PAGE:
Traditions relating to the dark and fascinating practices of witchcraft in Iceland are as old as the first human settlements on the island. Countless people paid for these practices with their lives, but many sorcerers and witches did not cease their commitment to the magic arts.
The Icelandic word to describe witchcraft is “Seiður”. The men practicing magic were called “seið-menn”, while women were known as “vísendakona”. The concept of the most fundamental seiður was related to the ancient Norse gods like Odin and Freya. Icelandic magic was originally based on Norse beliefs, but with time it started to evolve into a unique and mysterious magic system of its own.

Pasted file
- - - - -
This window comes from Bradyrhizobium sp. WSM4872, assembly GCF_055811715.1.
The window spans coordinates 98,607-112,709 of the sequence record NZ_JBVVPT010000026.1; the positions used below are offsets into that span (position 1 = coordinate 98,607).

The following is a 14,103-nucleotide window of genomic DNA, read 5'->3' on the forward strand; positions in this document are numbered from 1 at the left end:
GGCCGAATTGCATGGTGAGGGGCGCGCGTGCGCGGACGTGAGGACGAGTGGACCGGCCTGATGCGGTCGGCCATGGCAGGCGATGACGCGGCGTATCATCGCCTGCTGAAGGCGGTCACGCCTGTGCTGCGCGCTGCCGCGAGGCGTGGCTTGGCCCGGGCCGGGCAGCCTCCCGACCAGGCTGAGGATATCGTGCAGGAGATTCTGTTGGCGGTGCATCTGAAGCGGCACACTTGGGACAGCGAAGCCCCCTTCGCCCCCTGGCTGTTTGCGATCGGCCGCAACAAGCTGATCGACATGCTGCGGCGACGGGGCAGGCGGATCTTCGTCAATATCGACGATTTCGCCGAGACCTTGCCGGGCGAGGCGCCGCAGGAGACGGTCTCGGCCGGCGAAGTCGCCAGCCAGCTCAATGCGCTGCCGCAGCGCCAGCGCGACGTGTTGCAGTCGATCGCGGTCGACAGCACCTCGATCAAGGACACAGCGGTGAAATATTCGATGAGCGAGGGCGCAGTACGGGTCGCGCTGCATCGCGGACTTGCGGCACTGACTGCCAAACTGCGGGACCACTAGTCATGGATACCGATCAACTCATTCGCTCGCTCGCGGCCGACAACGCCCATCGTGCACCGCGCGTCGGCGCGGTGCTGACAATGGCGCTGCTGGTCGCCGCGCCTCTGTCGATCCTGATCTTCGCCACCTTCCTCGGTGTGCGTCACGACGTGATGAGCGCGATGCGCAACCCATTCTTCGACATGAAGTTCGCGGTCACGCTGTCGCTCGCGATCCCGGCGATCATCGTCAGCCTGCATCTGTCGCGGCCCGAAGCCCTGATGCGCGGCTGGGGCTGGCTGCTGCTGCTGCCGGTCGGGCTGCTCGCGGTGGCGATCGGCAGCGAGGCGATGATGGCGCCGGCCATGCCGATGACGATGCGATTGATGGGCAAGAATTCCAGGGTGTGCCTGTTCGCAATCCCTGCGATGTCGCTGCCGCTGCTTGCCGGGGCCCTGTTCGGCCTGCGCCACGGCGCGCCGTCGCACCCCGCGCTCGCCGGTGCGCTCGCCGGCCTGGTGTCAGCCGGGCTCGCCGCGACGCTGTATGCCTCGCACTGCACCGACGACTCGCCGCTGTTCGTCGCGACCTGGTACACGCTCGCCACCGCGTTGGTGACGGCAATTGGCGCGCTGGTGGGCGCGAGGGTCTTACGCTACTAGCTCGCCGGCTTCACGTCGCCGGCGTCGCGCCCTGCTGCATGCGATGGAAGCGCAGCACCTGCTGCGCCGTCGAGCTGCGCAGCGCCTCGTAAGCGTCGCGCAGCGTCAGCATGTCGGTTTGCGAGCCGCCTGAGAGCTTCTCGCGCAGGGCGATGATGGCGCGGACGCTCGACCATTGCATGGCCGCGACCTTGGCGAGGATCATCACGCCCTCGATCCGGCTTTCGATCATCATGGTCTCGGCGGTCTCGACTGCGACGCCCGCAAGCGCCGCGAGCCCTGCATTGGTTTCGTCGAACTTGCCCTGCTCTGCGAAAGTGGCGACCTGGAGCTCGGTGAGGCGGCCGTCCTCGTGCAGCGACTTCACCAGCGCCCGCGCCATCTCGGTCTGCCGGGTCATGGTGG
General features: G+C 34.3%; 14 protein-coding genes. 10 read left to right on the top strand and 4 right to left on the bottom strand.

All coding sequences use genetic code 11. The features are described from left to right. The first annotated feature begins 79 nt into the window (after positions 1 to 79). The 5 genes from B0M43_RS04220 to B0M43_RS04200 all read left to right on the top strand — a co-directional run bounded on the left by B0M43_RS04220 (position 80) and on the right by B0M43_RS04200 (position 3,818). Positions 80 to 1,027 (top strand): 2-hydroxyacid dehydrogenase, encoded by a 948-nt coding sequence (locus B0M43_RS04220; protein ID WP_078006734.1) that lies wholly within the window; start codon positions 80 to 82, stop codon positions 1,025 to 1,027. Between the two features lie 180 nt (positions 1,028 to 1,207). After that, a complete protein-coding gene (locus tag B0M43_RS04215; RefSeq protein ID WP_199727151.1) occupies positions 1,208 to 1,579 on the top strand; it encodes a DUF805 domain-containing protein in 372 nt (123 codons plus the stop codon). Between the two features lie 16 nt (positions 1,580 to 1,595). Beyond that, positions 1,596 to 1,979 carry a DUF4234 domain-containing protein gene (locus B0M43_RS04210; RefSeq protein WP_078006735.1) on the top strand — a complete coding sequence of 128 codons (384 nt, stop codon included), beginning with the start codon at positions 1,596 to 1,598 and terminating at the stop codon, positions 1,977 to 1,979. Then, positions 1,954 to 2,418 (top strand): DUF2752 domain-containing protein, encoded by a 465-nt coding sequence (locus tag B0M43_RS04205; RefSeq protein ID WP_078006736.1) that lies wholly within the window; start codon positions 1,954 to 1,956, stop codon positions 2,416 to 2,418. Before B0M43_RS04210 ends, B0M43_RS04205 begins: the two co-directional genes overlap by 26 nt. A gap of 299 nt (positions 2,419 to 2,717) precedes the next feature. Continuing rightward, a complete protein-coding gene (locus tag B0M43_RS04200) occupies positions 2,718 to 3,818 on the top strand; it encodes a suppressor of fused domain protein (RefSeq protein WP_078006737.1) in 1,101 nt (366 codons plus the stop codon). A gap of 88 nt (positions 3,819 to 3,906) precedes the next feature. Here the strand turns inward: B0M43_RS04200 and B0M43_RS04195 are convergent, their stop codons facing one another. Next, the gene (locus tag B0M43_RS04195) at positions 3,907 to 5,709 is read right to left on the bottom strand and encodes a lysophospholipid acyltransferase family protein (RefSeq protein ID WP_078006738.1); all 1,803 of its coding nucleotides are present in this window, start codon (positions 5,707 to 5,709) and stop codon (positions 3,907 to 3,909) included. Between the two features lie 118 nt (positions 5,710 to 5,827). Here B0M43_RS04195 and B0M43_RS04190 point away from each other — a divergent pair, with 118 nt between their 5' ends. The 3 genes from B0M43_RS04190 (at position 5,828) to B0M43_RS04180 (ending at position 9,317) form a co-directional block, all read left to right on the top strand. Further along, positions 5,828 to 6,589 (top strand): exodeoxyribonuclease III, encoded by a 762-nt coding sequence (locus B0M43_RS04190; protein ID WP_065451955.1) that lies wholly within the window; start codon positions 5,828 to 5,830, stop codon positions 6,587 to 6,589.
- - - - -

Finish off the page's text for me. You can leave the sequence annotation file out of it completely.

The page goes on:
The Norse god Odin on his horse Sleipnir. (Public Domain)
The First Man Burned as a Witch
Although there are many well-known names of people who practiced magic, most of them were never punished by Christians. Due to the slow process of Christianization in Iceland, it was impossible to apply the rules characteristic of other northern countries of Europe, like Denmark or Norway, which adopted the Christian faith, and attempts to remove old beliefs from their lands, more rapidly.
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